250 F.2d 154 (7th Cir. 1957), 11991, Snap-On Tools Corp. v. Winkenweder & Ladd, Inc.
|Citation:||250 F.2d 154, 115 U.S.P.Q. 380|
|Party Name:||SNAP-ON TOOLS CORPORATION, Plaintiff-Appellee, v. WINKENWEDER & LADD, Inc., Defendant-Appellant.|
|Case Date:||December 10, 1957|
|Court:||United States Courts of Appeals, Court of Appeals for the Seventh Circuit|
Casper William Ooms, Harry C. Alberts, Chicago, Ill., Robert C. Williams, Chicago, Ill., Robert L. Grover, Kermit L. Caves, Kenosha, Wis., of counsel, for appellee.
Before MAJOR, FINNEGAN and HASTINGS, Circuit Judges.
FINNEGAN, Circuit Judge.
Snap-On Tools Corporation, plaintiff, manufactures and sells tools and cabinets bearing the name Snap-On, its trademark, and defendant solicits orders for specialty drawers sold as Snap-On Drawers, which are manufactured by the Snap-On Drawer Company of Morrow, Ohio. This suit was commenced for unfair competition in the trade and for trade-mark infringement because, as plaintiff alleges, the name 'Snap-On Drawers' and firm name 'Snap-On Drawer Co.' are colorable imitations of plaintiff's trademark and corporate name contraction 'Snap-On.' Relying on common law rights, plaintiff asked for and received, injunctive relief against infringement by, and unfair competition in, defendant's use of plaintiff's trade-name and -mark. The scope of that restraint, arrived at after the district court heard and received extensive evidence, is as follows. Defendant is restrained from:
(a) Using the word 'Snap-On' or any reproduction, counterfeit, copy or colorable imitation thereof, as a brand name or trade-mark for cabinets, and specifically for drawer units;
(b) Using the word 'Snap-On' or any reproduction, counterfeit, copy or colorable imitation thereof, in any firm or corporate name or business style, to-wit: 'Snap-On, ' 'Snap-On Drawer Co., ' or 'Snap-On Drawer Company, ' in connection with the production, sale or distribution of cabinets or boxes for any purpose;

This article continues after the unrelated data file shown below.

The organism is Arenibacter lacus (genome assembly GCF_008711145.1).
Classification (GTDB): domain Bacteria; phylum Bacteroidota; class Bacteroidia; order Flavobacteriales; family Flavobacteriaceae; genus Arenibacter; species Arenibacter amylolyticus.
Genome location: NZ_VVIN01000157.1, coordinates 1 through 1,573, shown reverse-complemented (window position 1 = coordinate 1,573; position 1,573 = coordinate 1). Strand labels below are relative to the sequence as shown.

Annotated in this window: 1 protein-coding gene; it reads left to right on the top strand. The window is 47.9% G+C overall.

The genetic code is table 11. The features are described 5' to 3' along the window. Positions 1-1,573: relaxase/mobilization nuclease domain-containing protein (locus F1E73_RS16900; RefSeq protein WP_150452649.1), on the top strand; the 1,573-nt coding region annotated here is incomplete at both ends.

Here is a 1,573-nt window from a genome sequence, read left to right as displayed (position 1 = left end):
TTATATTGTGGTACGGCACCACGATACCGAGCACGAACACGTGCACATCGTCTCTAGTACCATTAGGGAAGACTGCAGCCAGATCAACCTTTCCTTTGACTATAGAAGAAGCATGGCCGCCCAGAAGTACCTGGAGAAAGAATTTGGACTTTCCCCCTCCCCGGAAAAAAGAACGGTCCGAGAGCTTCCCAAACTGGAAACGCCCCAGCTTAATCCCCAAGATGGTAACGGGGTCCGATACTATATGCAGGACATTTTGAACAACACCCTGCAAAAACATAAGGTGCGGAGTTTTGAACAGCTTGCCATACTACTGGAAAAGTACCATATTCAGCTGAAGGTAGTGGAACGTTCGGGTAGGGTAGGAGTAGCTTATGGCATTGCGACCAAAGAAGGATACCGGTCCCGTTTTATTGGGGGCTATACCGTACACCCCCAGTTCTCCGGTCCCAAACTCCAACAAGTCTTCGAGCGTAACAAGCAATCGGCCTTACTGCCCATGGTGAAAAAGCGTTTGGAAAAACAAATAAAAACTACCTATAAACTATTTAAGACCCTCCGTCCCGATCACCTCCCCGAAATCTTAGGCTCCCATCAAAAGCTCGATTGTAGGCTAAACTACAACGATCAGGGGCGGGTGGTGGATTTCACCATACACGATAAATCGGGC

(c) Engaging in the sale or distribution of any drawers or cabinets bearing
the trade-mark 'Snap-On' or any reproduction, counterfeit, copy, or colorable imitation thereof; and
(d) Doing any act or thing calculated to induce the belief that the defendant or its merchandise is in any way connected with the plaintiff or plaintiff's products.
As one of the chief grounds for reversal and remandment of the final judgment, entered below, defendant stresses Kellogg Co. v. National Biscuit Co., 1938, 305 U.S. 111, 118, 59 S.Ct. 109, 113, 83 L.Ed. 73. Such heavy reliance is, however, misplaced. Inapplicability of that opinion to the facts now before us is quickly shown in these two significant aspects mentioned by Mr. Justice Brandeis when explaining the Kellogg factual background: (1) 'Since during the life of the patents 'Shredded Wheat' was the general designation of the patented product, there passed to the public upon the expiration of the patent, not only the right to make the article as it was made during the patent period, but also the...
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